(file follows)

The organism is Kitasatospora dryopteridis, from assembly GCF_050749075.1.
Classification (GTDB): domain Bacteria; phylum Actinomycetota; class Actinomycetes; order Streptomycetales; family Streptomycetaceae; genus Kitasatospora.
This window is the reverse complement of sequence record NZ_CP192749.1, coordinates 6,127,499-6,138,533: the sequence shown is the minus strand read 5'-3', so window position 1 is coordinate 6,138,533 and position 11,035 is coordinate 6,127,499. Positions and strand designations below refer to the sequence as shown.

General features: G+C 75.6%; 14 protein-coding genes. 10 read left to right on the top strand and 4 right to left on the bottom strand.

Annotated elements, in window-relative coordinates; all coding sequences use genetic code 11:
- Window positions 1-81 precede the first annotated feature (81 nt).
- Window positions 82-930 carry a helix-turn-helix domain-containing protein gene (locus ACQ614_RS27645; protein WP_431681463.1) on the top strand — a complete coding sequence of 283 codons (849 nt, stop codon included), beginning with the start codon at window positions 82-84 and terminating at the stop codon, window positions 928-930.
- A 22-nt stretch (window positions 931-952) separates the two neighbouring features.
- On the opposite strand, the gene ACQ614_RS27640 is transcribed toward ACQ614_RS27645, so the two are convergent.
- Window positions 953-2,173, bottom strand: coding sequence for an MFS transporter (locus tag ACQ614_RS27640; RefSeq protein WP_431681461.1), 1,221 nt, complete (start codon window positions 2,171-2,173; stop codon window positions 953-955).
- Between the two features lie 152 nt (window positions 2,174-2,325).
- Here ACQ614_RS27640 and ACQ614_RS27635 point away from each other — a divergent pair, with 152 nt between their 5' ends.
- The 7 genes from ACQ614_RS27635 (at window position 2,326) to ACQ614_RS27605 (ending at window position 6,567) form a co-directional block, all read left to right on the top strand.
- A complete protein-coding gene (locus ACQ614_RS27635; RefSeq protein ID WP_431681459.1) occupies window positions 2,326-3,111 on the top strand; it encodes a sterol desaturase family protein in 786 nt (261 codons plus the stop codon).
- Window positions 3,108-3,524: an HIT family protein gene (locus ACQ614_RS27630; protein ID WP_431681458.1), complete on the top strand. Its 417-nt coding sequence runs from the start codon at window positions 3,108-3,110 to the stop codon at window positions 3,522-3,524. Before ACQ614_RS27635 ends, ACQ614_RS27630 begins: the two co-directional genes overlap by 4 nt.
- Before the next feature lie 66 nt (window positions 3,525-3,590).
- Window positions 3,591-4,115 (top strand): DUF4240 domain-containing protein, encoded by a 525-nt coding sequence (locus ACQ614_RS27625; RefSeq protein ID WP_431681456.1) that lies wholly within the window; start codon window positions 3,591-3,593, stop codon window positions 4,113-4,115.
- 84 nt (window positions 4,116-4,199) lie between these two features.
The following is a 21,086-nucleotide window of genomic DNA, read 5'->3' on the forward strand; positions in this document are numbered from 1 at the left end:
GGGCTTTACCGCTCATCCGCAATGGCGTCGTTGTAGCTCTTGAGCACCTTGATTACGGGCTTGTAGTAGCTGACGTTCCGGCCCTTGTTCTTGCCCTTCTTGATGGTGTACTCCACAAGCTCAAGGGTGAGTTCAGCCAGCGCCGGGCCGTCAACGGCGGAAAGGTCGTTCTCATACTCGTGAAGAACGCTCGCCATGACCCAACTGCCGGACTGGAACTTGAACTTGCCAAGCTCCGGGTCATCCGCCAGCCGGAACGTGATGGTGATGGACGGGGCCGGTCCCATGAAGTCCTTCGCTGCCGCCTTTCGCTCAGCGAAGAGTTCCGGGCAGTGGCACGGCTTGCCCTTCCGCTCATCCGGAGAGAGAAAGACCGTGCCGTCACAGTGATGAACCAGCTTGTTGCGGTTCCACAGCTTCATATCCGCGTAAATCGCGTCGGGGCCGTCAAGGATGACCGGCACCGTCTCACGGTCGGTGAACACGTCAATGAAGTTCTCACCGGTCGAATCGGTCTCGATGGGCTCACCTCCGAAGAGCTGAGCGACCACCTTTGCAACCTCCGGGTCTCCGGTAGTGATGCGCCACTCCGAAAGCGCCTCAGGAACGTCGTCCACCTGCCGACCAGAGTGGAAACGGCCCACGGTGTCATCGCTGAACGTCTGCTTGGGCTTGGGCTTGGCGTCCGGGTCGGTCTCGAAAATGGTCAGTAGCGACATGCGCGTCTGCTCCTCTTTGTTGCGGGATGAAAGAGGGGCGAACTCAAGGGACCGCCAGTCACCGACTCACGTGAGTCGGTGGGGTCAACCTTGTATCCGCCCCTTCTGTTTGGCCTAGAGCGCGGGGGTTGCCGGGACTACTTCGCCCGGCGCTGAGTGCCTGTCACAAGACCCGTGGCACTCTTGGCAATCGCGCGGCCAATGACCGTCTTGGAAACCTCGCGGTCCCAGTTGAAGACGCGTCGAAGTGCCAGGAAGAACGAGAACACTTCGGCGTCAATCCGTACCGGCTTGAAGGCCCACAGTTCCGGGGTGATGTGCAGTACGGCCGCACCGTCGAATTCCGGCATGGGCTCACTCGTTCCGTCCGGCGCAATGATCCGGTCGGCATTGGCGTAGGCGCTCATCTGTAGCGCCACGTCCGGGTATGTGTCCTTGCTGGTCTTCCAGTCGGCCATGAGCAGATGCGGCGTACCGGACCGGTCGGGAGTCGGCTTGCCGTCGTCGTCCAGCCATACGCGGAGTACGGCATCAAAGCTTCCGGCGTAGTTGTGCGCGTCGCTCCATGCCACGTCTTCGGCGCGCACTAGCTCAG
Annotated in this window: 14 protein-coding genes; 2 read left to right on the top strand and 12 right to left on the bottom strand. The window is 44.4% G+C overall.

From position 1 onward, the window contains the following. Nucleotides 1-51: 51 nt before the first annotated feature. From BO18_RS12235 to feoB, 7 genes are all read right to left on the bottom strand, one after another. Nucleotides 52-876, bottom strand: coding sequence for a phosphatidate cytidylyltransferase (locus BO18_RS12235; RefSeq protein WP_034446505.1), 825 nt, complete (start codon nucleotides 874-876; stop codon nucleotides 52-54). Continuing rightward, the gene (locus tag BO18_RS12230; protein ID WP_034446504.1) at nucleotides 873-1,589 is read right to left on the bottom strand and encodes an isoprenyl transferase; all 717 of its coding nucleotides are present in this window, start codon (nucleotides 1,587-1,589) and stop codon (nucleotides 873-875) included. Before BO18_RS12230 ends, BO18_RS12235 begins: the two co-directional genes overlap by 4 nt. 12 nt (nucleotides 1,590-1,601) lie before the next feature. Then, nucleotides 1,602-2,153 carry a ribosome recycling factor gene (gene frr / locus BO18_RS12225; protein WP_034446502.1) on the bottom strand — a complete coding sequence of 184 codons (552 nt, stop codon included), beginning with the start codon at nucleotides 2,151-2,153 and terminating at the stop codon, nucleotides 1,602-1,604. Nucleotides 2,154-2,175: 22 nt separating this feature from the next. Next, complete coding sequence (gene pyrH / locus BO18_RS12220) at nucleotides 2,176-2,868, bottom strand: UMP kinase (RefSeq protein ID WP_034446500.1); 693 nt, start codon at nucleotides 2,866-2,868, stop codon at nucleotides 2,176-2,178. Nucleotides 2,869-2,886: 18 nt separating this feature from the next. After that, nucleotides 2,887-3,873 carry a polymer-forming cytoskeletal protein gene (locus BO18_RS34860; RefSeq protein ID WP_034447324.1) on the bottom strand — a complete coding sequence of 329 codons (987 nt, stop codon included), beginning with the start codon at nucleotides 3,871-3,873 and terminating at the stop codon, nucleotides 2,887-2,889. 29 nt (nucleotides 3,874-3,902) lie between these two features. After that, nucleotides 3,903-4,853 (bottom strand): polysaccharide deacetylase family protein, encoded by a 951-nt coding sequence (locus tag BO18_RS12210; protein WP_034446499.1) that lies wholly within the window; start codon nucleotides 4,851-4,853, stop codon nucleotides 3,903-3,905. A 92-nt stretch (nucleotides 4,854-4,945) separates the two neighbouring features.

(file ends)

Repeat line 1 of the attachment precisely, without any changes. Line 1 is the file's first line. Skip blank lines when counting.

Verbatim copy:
The organism is Kitasatospora dryopteridis, from assembly GCF_050749075.1.